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What is the difference between Type 1 and Type 2 diabetes?

Type 1 and Type 2 diabetes are both chronic conditions that affect the way your body regulates blood sugar, or glucose, but they have different causes and onset patterns.

Type 1 diabetes is an autoimmune condition usually diagnosed in children and young adults, where the body's immune system mistakenly destroys insulin-producing beta cells in the pancreas, leading to a deficiency of insulin.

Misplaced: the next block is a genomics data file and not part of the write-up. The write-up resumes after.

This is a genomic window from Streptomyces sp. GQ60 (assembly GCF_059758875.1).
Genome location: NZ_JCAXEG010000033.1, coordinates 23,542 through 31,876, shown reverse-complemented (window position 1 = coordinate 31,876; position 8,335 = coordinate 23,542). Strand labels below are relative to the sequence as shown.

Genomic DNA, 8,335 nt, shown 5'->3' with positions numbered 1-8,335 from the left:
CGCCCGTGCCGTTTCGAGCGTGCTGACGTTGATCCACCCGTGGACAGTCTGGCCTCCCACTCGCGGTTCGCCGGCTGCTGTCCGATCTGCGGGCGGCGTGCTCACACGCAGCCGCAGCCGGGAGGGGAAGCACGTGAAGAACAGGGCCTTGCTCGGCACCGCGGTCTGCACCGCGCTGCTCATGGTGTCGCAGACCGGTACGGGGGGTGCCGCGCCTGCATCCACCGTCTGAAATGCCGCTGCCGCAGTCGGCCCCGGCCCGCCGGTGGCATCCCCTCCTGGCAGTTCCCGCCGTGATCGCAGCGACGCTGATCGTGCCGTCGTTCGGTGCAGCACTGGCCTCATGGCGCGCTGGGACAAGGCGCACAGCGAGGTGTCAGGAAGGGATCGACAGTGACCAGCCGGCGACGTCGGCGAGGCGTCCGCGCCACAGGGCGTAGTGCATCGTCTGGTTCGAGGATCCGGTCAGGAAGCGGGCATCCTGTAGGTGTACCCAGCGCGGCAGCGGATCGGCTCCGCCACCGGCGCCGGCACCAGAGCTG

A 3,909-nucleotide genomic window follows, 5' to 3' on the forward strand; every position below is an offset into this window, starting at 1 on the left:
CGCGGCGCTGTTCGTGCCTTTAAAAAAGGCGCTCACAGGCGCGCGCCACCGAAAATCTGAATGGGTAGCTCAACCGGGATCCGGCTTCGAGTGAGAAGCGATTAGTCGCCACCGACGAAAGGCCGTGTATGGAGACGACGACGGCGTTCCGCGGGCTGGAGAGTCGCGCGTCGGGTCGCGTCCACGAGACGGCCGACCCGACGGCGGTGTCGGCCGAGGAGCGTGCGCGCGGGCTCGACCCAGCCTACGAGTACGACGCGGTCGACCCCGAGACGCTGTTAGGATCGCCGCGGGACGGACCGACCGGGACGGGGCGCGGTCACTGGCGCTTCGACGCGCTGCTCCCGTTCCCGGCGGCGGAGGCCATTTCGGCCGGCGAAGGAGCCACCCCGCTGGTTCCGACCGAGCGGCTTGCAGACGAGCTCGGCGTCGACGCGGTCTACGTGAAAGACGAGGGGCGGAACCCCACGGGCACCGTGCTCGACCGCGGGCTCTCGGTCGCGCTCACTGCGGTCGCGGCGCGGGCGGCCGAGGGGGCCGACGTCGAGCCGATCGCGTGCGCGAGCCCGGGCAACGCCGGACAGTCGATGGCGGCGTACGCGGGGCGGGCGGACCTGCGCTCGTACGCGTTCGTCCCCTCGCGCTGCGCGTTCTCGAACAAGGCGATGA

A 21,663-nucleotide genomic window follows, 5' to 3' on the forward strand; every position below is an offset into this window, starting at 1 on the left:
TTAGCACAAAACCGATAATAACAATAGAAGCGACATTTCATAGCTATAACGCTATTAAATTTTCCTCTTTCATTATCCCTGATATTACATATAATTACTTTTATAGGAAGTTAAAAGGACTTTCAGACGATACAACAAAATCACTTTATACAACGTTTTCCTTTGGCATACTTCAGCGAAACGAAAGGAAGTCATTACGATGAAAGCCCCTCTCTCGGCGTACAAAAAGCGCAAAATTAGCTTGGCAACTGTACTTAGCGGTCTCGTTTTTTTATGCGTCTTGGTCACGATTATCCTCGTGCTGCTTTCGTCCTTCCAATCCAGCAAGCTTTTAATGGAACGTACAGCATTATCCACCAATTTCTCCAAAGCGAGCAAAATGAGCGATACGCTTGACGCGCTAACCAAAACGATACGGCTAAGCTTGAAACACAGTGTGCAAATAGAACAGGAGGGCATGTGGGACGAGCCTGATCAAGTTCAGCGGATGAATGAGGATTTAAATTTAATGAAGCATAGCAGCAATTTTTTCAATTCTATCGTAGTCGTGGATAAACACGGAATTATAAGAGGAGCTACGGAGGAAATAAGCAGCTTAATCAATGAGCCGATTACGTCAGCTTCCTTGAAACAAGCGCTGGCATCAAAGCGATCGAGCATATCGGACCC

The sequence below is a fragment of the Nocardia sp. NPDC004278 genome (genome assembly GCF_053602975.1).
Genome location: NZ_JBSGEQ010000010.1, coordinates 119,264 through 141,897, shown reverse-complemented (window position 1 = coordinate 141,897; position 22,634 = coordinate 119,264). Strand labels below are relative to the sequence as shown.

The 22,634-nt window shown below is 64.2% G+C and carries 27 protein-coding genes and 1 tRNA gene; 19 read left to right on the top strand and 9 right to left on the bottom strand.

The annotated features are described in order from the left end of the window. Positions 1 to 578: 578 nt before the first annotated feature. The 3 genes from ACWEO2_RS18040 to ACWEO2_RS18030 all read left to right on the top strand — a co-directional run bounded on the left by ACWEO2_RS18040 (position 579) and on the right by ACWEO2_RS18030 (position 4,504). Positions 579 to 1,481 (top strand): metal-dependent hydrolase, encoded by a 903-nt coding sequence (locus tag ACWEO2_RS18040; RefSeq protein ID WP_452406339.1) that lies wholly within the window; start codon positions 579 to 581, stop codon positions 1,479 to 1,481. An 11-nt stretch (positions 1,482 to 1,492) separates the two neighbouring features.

As a result, people with Type 1 diabetes must take insulin regularly to manage their blood sugar levels.

On the other hand, Type 2 diabetes is more common and typically develops in adults, though it can occur at any age. The onset of Type 2 diabetes is most often caused by a combination of genetic and lifestyle factors.

Obesity is a primary risk factor, particularly when fat is distributed primarily in the abdomen. It is characterized by insulin resistance, where your body doesn't use insulin properly, and over time, your body may not make enough insulin to keep your blood sugar levels in check.


  1. American Diabetes Association. (2018). "Type 1 Diabetes."

  2. Mayo Clinic. (2020). "Type 2 diabetes."

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